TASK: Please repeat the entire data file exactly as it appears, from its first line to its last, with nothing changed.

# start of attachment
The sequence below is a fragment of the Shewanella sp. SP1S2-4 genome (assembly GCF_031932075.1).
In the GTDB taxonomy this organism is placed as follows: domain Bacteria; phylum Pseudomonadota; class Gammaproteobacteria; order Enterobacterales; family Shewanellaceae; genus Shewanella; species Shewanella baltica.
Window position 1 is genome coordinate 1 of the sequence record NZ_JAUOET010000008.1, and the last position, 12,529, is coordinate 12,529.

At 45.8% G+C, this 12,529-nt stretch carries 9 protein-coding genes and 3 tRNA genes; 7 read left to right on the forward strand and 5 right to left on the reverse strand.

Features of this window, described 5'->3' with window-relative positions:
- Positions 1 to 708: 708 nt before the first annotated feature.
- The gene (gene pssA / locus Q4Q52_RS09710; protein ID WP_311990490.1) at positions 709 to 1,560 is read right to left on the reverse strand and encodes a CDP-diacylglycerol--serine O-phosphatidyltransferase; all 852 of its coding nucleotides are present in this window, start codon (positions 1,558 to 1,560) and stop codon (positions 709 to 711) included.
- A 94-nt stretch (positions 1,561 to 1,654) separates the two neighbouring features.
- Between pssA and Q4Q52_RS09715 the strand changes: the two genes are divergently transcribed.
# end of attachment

The sequence below is a fragment of the Shewanella sp. SP1S2-4 genome (assembly GCF_031932075.1).
In the GTDB taxonomy this organism is placed as follows: domain Bacteria; phylum Pseudomonadota; class Gammaproteobacteria; order Enterobacterales; family Shewanellaceae; genus Shewanella; species Shewanella baltica.
Window position 1 is genome coordinate 1 of the sequence record NZ_JAUOET010000008.1, and the last position, 12,529, is coordinate 12,529.

At 45.8% G+C, this 12,529-nt stretch carries 9 protein-coding genes and 3 tRNA genes; 7 read left to right on the forward strand and 5 right to left on the reverse strand.

Features of this window, described 5'->3' with window-relative positions:
- Positions 1 to 708: 708 nt before the first annotated feature.
- The gene (gene pssA / locus Q4Q52_RS09710; protein ID WP_311990490.1) at positions 709 to 1,560 is read right to left on the reverse strand and encodes a CDP-diacylglycerol--serine O-phosphatidyltransferase; all 852 of its coding nucleotides are present in this window, start codon (positions 1,558 to 1,560) and stop codon (positions 709 to 711) included.
- A 94-nt stretch (positions 1,561 to 1,654) separates the two neighbouring features.
- Between pssA and Q4Q52_RS09715 the strand changes: the two genes are divergently transcribed.